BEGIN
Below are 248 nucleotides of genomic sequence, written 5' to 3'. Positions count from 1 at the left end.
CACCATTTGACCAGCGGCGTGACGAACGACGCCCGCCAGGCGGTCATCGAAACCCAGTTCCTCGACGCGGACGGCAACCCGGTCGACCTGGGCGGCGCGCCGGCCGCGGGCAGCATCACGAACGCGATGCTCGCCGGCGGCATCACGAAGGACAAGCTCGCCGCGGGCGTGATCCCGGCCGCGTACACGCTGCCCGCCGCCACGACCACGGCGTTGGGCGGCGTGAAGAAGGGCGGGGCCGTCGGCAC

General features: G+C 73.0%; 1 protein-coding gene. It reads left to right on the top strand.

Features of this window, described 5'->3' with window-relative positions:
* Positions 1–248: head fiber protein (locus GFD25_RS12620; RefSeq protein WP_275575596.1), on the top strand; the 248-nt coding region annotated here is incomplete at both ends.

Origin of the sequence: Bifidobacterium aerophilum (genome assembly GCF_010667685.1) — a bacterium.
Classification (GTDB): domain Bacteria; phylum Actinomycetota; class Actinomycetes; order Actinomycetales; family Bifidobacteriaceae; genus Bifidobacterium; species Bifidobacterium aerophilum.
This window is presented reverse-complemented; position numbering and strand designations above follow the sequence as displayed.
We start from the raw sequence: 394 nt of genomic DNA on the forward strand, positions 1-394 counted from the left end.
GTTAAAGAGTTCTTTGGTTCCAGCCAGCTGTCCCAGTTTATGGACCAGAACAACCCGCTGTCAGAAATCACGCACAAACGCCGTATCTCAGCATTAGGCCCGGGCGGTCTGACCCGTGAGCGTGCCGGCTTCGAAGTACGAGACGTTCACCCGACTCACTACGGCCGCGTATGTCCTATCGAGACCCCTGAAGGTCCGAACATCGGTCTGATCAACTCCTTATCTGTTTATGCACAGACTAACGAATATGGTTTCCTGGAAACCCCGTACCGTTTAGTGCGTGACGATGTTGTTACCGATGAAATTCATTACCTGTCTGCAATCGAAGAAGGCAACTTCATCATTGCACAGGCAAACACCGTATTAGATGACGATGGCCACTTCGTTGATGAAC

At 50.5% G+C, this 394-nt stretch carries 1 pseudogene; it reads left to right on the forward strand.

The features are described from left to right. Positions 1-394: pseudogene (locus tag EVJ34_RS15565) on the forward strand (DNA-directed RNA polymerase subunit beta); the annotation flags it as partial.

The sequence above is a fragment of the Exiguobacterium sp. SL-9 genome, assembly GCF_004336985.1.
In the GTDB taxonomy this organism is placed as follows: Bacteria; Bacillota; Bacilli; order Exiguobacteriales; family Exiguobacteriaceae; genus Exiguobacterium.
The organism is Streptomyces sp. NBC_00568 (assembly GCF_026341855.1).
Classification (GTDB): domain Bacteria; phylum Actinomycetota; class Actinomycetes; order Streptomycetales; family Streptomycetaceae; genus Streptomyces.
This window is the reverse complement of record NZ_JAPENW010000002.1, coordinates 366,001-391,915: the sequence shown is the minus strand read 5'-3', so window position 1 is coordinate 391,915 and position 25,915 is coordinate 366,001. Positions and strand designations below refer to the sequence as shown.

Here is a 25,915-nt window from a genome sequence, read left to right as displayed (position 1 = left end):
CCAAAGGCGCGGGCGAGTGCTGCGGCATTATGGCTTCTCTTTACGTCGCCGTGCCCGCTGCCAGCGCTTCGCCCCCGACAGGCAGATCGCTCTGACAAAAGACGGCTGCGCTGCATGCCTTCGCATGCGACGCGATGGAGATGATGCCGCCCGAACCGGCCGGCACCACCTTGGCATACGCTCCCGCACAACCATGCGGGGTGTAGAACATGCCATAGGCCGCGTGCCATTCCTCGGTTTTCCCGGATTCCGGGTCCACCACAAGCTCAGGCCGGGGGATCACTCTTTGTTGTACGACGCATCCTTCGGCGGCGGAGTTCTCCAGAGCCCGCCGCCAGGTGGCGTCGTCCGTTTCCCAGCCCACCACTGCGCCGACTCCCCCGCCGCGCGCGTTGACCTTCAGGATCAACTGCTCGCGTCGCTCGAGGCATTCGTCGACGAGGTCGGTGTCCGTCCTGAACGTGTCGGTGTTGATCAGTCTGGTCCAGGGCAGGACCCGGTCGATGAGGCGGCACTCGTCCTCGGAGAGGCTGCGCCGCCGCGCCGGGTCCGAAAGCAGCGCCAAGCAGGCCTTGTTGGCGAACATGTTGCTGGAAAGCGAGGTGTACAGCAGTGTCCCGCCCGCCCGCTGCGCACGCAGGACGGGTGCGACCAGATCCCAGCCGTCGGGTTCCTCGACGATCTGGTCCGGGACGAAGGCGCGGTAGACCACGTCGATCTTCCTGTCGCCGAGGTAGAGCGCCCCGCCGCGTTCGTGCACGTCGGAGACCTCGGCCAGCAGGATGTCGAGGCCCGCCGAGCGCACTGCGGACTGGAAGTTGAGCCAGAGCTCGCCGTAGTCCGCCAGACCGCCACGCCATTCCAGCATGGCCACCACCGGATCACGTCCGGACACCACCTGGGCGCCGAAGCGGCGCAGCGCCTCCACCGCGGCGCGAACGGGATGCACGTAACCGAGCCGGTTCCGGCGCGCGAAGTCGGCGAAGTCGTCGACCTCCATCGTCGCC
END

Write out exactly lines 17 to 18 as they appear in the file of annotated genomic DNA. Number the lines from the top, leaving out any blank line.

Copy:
This window is the reverse complement of record NZ_JAPENW010000002.1, coordinates 366,001-391,915: the sequence shown is the minus strand read 5'-3', so window position 1 is coordinate 391,915 and position 25,915 is coordinate 366,001. Positions and strand designations below refer to the sequence as shown.

Here is a 25,915-nt window from a genome sequence, read left to right as displayed (position 1 = left end):